UNC Board Disregards Open Meetings and Sunshine Laws


I’ve been attending UNC Board of Governors’ meetings for about three years. I knew it was important to understand the Board’s increasing willingness to interfere in campus affairs across the state. The Board had already ceased being a bi-partisan Board with equal numbers of Republican and Democratic members, a “gentleman’s agreement” that had been in place for decades in our state.

One of the Board’s many contentious decisions in recent years was the firing of the system president and his replacement with former US Secretary of Education Margaret Spellings. Another recent decision that attracted national attention was the Board’s decision to prohibit the UNC Center for Civil Rights from giving legal advice to marginalized communities in the state. This was a direct attack on civil rights and higher education. Shortly after the Board’s action, two law professors employed by the Center were given pink slips, effective January 2018. These kinds of actions are so troubling that Belle Whelan, of our accrediting organization, advised the Board in July to stop micro-managing and to be more transparent. Instead, many observers suggest the Board is becoming more secretive.

One positive development is that the Board now has a designated public comment session. These began about a year ago in response to boisterous protests. These sessions seem designed to deflect public participation, however. A few members of the Board stay after the full Board’s own meeting to listen to a maximum of fifteen members of the public who are each given a maximum of three minutes. I think it’s important to describe my experience at the last one of these public comment sessions.

I signed up several days in advance in order to speak at the Board’s public comment session. On Friday, November 3, I arrived at 9 am to attend the meeting of the full Board of Governors. In spite of reserving a space in advance, I was locked out of the building along with some community members, graduate students, and even one student government representative (UNCCH). We were told quite firmly that there would be no overflow room with closed circuit streamed today. This was not surprising since we had been locked out—and denied access to the overflow room—during the October meeting.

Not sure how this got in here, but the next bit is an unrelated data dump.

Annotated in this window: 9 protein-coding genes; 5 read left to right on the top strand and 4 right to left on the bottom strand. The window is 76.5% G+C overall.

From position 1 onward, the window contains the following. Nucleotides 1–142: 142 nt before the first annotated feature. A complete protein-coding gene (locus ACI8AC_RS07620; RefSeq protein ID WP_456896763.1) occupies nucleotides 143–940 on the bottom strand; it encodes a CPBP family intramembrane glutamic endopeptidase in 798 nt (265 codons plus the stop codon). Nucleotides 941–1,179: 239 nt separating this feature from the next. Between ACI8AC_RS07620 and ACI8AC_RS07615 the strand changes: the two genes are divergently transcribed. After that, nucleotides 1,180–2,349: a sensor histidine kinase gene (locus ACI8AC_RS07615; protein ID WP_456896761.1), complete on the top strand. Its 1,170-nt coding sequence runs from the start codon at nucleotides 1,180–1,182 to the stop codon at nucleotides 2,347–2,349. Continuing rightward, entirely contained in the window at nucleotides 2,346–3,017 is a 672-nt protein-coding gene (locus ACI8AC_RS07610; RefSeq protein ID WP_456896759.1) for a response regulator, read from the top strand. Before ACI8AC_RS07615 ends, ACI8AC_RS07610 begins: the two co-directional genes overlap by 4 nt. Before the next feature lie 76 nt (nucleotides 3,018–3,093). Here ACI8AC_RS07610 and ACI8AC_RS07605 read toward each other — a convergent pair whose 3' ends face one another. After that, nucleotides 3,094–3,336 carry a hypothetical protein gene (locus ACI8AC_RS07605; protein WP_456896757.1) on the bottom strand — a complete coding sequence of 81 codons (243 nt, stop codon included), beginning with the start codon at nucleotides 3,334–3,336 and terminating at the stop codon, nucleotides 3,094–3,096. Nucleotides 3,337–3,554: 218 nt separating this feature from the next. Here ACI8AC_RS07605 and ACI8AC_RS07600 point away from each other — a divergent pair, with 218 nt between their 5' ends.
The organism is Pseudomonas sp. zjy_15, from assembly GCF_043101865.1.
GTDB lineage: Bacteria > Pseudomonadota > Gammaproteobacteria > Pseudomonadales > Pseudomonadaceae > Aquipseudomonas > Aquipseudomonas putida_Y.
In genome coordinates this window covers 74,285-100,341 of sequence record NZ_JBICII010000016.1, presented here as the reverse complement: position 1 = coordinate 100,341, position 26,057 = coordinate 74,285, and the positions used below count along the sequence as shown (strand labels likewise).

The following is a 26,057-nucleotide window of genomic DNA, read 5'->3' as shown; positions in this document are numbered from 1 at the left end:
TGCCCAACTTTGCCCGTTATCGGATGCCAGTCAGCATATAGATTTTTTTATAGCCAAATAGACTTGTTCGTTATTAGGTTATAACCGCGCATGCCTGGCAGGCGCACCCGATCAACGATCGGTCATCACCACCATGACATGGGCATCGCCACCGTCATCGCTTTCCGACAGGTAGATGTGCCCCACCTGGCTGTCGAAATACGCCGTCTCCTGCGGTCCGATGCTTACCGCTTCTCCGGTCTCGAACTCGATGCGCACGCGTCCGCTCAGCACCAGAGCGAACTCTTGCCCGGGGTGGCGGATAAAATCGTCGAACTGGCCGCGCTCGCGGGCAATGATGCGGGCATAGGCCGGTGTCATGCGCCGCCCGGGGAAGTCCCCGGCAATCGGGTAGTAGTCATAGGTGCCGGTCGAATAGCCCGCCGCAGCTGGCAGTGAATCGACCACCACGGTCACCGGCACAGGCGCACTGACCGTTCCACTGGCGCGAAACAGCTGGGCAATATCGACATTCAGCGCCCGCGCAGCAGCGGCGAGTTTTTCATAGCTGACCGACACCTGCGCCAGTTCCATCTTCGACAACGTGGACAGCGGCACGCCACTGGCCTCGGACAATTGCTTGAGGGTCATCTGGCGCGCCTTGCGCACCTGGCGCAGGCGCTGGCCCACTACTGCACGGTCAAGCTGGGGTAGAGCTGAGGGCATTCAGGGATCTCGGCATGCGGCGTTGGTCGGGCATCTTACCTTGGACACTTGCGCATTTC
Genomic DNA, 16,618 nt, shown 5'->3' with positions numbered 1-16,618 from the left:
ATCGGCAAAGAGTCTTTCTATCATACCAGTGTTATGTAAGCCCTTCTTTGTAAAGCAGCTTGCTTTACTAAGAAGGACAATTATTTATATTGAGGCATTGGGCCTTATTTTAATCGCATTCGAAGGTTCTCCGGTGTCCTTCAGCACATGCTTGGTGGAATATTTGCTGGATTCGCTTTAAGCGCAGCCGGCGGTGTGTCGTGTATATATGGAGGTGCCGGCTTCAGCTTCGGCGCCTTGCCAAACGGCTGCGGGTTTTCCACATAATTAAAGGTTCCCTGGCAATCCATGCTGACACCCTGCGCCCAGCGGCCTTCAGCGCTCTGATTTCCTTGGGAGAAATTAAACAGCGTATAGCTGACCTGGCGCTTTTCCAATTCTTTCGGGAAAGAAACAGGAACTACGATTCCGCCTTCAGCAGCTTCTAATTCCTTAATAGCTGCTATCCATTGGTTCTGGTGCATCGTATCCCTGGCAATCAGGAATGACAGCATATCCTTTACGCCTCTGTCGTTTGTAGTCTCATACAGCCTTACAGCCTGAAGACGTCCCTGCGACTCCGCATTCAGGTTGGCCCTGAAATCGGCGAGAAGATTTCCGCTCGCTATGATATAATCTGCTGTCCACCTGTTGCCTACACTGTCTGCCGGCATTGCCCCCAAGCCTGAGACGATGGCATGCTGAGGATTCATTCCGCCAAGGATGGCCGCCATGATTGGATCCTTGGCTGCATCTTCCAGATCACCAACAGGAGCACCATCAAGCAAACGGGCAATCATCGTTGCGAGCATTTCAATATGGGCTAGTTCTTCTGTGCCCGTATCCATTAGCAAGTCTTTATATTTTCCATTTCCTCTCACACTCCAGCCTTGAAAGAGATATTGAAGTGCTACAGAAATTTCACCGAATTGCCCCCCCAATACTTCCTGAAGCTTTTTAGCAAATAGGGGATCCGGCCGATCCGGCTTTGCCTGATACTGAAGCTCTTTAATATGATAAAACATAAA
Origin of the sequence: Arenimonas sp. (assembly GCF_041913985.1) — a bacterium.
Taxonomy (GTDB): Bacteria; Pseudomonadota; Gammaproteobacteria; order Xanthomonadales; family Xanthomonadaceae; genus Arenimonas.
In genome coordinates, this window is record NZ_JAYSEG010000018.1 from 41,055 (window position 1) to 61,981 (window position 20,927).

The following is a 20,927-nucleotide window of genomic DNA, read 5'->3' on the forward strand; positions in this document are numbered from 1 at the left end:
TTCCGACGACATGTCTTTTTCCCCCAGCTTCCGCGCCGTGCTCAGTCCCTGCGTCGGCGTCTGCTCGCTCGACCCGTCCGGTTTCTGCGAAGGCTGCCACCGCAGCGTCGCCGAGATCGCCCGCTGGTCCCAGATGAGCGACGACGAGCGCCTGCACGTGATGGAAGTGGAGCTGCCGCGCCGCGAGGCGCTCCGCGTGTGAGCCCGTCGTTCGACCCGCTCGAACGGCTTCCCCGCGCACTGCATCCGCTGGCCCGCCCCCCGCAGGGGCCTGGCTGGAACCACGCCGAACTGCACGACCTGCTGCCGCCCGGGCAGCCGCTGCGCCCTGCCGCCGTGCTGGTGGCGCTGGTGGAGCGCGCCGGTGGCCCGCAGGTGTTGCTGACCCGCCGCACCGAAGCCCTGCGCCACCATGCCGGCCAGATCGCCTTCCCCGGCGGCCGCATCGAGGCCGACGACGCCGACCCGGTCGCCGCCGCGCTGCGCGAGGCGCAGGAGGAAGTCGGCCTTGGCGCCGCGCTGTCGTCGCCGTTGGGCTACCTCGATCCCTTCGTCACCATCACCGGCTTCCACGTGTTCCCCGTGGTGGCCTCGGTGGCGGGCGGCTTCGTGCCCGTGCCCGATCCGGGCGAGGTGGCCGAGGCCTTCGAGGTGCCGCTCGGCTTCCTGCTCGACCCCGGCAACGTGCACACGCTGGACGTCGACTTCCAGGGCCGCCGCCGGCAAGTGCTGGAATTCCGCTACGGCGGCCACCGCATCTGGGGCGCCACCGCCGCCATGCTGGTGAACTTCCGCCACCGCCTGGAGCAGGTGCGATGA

I went home and came back and we were still locked out of the building, even at a time when quite a few Board members were leaving and getting in their cars. About eight of us had signed up for public comment and a staff member eventually came outside to give us our assigned seat numbers and let us into the designated room. About 5 Board members stayed to listen to our comments that were focused on the “free speech” policy and on the protest at the confederate monument known as Silent Sam. Some speakers mentioned both issues. Joe Killiam at NCPW will report some of this, so watch for his story. Dr. William Sturkey, assistant professor of history at UNCCH, waited outside in the sun with us, but eventually had to leave to do other things so he did not deliver his prepared remarks.

One new development at the Confederate statue (aka Silent Sam) protest is about UNCCH using an undercover cop to infiltrate the protest and pretend to be a community member supporting the sit-in. His “police work” came to light because he responded to the event where a person created a fire at Davie Poplar and he was wearing his UNCCH police uniform. Maya Little, a graduate student in the history department, called out to him using his protester name “Victor,” and he responded that his name was “Hector,” not Victor. Many people involved in the sit-in (including myself) had conversations with Victor so he was apparently collecting information to discredit the protestors and the movement protesting the confederate statue (it is the only one on any of the UNC campuses and it is prominently placed at the entrance of campus). There are two videotape recordings of Hector’s interactions with students yesterday as they challenged him about his two names and his alter-identity. I think this is a concerning development on the UNCCH campus.

Faculty at UNC do not have enough input in key decisions that affect the future of our seventeen campus system. Surely these experiences will resonate with faculty in other places. Our institutions are being redesigned and we are being excluded from the conversations. UNC is a public institution that is subject to open meetings and sunshine laws, yet our Board is disregarding those laws and protocols with absolute impunity. We will not stand for it. It’s time to organize, demand shared governance and protect our public institutions of higher education.

Altha Cravey is the president of the North Carolina State Conference of the AAUP and an associate professor of geography at the Institute for the Study of the Americas at the University of North Carolina at Chapel Hill.

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